Examination of Water Drilling Success Rate Using Satellite Imagery in the Central Plateau Region, Haiti
Abstract (Summary)As world population increases the demand for accessible water resources also increase, particularly in developing nations. Groundwater deposits are the largest source of available fresh water on the planet; however, exploration for such deposits is expensive and time consuming. Many recent studies have demonstrated the vast potential of the employment of satellite imagery in the search for reliable groundwater sources. This thesis made use of two freely available satellite datasets, LANDSAT TM+7 and SRTM, to explore the Central Plateau Region of Haiti for shallow subsurface water. The satellite imagery was used to create seven GIS terrain analysis layers: slope, aspect, curvature, planform and profile curvature, catchment area, and compound terrain index; and two remote sensing images: linear features overlay and thermal signature. These layers each represent independent variables used in this research. Seventy-six wells within the Central Plateau Region were overlaid onto each layer to determine a relationship drilling well success rate and the respective variable. Descriptive statistics performed served to outline the variability and data range for each variable. Categorizing the data was also used to compare the distribution of data overall the range of the variable to determine optimal conditions. The GIS terrain analysis layers were categorized to related findings from generated histograms to the study area. The remote sensing images were used to determine the drilling success rate of the two variables. The results of the analysis showed three relationships between drilling success rate and proximity to a linear feature, thermal signature digital number, and planform curvature. As the distance from the nearest linear feature increases the probability of drilling a successful well decreases. The probability of drilling a successful well increases as the thermal signature digital number value decreases. The more concave the value of planform curvature the higher the potential for drilling a productive well. These three relationships indicate that groundwater pumped out of hand-pump wells is accumulated precipitation water caught in an unconfined aquifer. The other spatial variables did not show statistically significant relationships which may be a result of many unforeseen factors including the depth, productivity reading, accuracy of well location, and the spatial resolution of the satellite imagery used was not appropriate for the relative size of the groundwater deposits. Continued research into the interactions of the hydrologic cycle, geology, and geomorphic features need to be undertaken to more accurately utilize satellite imagery in areas like the Central Plateau of Haiti.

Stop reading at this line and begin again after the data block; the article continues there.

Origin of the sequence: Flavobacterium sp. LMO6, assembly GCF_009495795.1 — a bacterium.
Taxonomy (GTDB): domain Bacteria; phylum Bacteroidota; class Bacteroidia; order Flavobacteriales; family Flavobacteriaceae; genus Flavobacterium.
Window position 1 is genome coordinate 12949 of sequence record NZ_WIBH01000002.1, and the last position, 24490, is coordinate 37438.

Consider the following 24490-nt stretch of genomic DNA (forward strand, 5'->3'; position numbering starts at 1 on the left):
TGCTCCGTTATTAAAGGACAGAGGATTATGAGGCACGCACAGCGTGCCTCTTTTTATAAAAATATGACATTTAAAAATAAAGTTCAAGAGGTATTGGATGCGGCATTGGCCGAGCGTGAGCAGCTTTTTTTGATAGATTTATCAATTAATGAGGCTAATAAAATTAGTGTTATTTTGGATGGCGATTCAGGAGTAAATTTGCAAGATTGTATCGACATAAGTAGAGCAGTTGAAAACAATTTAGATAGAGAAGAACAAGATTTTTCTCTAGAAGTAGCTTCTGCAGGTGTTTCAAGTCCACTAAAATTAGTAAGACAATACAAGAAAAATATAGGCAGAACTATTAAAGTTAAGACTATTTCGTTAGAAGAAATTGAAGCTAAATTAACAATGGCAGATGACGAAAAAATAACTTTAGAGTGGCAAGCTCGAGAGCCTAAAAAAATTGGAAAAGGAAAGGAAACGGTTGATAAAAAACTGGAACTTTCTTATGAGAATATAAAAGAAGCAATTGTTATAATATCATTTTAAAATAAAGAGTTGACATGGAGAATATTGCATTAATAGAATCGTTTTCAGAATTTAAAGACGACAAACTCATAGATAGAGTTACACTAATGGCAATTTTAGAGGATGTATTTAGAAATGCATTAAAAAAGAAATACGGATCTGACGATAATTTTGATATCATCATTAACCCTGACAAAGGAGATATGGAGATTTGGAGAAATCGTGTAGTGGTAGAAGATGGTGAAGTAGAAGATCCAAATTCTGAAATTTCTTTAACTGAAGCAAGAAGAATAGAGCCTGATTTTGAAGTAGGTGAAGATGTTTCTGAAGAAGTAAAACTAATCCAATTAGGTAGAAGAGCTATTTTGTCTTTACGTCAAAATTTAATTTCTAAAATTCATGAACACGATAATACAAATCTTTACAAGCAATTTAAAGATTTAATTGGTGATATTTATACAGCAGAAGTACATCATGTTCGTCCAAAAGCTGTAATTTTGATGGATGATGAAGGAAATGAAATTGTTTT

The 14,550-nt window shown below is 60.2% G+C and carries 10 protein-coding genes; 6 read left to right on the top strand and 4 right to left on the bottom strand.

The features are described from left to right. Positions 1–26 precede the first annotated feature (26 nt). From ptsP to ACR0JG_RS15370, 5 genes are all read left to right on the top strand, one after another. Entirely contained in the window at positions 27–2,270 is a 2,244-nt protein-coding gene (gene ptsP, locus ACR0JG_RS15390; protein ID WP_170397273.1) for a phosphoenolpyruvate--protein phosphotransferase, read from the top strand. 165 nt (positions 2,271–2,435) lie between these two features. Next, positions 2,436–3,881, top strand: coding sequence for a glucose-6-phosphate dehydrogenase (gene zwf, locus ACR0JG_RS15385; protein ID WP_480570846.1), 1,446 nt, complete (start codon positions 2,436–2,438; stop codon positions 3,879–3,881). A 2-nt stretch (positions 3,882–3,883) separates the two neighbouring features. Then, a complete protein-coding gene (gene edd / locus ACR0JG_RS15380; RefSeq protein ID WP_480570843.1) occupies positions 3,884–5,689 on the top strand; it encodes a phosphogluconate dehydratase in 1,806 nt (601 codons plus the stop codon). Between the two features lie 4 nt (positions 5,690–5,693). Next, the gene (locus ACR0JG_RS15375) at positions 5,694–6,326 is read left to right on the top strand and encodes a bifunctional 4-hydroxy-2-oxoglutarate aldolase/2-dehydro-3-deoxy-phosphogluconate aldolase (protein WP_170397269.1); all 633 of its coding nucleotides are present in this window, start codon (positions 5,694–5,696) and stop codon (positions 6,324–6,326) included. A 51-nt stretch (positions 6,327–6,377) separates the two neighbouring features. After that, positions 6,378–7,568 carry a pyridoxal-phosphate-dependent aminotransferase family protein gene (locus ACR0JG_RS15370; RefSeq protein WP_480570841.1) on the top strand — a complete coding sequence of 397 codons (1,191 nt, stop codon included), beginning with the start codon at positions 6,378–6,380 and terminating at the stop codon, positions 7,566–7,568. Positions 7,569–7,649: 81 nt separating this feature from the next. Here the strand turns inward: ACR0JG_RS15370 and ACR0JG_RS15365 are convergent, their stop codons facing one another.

School Location:USA - Ohio
Source Type:Master's Thesis
Keywords:remote sensing groundwater satellite imagery
Date of Publication:01/01/2008